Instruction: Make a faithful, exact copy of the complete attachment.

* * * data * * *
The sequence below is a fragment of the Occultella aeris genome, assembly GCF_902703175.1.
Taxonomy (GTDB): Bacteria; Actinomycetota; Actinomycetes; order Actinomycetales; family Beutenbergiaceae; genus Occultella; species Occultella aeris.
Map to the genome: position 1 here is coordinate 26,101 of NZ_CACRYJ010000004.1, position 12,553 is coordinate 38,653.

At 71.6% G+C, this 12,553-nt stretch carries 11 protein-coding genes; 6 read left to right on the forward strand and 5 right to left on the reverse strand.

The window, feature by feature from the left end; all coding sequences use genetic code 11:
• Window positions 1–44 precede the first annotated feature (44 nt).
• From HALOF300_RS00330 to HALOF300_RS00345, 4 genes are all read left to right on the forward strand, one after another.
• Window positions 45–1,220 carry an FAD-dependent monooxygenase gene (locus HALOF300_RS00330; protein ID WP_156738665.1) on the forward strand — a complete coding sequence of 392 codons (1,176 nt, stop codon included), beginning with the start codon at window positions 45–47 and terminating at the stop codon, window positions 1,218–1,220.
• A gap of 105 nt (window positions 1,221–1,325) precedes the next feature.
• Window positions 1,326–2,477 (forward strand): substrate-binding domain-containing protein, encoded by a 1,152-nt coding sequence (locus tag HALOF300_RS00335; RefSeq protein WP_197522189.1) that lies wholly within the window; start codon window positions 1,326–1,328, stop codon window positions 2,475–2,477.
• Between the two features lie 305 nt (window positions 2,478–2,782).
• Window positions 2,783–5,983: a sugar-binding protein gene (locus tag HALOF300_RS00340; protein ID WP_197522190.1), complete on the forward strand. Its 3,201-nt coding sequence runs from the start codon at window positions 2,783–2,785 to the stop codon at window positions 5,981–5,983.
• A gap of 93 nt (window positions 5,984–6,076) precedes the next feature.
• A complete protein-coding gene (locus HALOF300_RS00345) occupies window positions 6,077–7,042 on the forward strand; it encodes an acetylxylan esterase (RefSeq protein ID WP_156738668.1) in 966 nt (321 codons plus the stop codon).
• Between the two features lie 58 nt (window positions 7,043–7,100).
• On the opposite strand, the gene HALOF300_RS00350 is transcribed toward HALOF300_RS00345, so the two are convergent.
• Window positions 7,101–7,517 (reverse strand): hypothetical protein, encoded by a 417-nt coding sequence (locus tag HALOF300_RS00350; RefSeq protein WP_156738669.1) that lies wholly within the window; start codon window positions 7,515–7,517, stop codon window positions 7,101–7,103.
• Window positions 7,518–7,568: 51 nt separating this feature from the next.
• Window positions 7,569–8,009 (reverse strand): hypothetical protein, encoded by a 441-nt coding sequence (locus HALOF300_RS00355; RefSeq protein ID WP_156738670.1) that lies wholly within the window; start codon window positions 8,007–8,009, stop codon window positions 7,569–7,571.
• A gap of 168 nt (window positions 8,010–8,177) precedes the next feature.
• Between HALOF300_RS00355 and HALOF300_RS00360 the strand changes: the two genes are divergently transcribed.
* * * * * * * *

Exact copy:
The sequence below is a fragment of the Occultella aeris genome, assembly GCF_902703175.1.
Taxonomy (GTDB): Bacteria; Actinomycetota; Actinomycetes; order Actinomycetales; family Beutenbergiaceae; genus Occultella; species Occultella aeris.
Map to the genome: position 1 here is coordinate 26,101 of NZ_CACRYJ010000004.1, position 12,553 is coordinate 38,653.

At 71.6% G+C, this 12,553-nt stretch carries 11 protein-coding genes; 6 read left to right on the forward strand and 5 right to left on the reverse strand.

The window, feature by feature from the left end; all coding sequences use genetic code 11:
• Window positions 1–44 precede the first annotated feature (44 nt).
• From HALOF300_RS00330 to HALOF300_RS00345, 4 genes are all read left to right on the forward strand, one after another.
• Window positions 45–1,220 carry an FAD-dependent monooxygenase gene (locus HALOF300_RS00330; protein ID WP_156738665.1) on the forward strand — a complete coding sequence of 392 codons (1,176 nt, stop codon included), beginning with the start codon at window positions 45–47 and terminating at the stop codon, window positions 1,218–1,220.
• A gap of 105 nt (window positions 1,221–1,325) precedes the next feature.
• Window positions 1,326–2,477 (forward strand): substrate-binding domain-containing protein, encoded by a 1,152-nt coding sequence (locus tag HALOF300_RS00335; RefSeq protein WP_197522189.1) that lies wholly within the window; start codon window positions 1,326–1,328, stop codon window positions 2,475–2,477.
• Between the two features lie 305 nt (window positions 2,478–2,782).
• Window positions 2,783–5,983: a sugar-binding protein gene (locus tag HALOF300_RS00340; protein ID WP_197522190.1), complete on the forward strand. Its 3,201-nt coding sequence runs from the start codon at window positions 2,783–2,785 to the stop codon at window positions 5,981–5,983.
• A gap of 93 nt (window positions 5,984–6,076) precedes the next feature.
• A complete protein-coding gene (locus HALOF300_RS00345) occupies window positions 6,077–7,042 on the forward strand; it encodes an acetylxylan esterase (RefSeq protein ID WP_156738668.1) in 966 nt (321 codons plus the stop codon).
• Between the two features lie 58 nt (window positions 7,043–7,100).
• On the opposite strand, the gene HALOF300_RS00350 is transcribed toward HALOF300_RS00345, so the two are convergent.
• Window positions 7,101–7,517 (reverse strand): hypothetical protein, encoded by a 417-nt coding sequence (locus tag HALOF300_RS00350; RefSeq protein WP_156738669.1) that lies wholly within the window; start codon window positions 7,515–7,517, stop codon window positions 7,101–7,103.
• Window positions 7,518–7,568: 51 nt separating this feature from the next.
• Window positions 7,569–8,009 (reverse strand): hypothetical protein, encoded by a 441-nt coding sequence (locus HALOF300_RS00355; RefSeq protein ID WP_156738670.1) that lies wholly within the window; start codon window positions 8,007–8,009, stop codon window positions 7,569–7,571.
• A gap of 168 nt (window positions 8,010–8,177) precedes the next feature.
• Between HALOF300_RS00355 and HALOF300_RS00360 the strand changes: the two genes are divergently transcribed.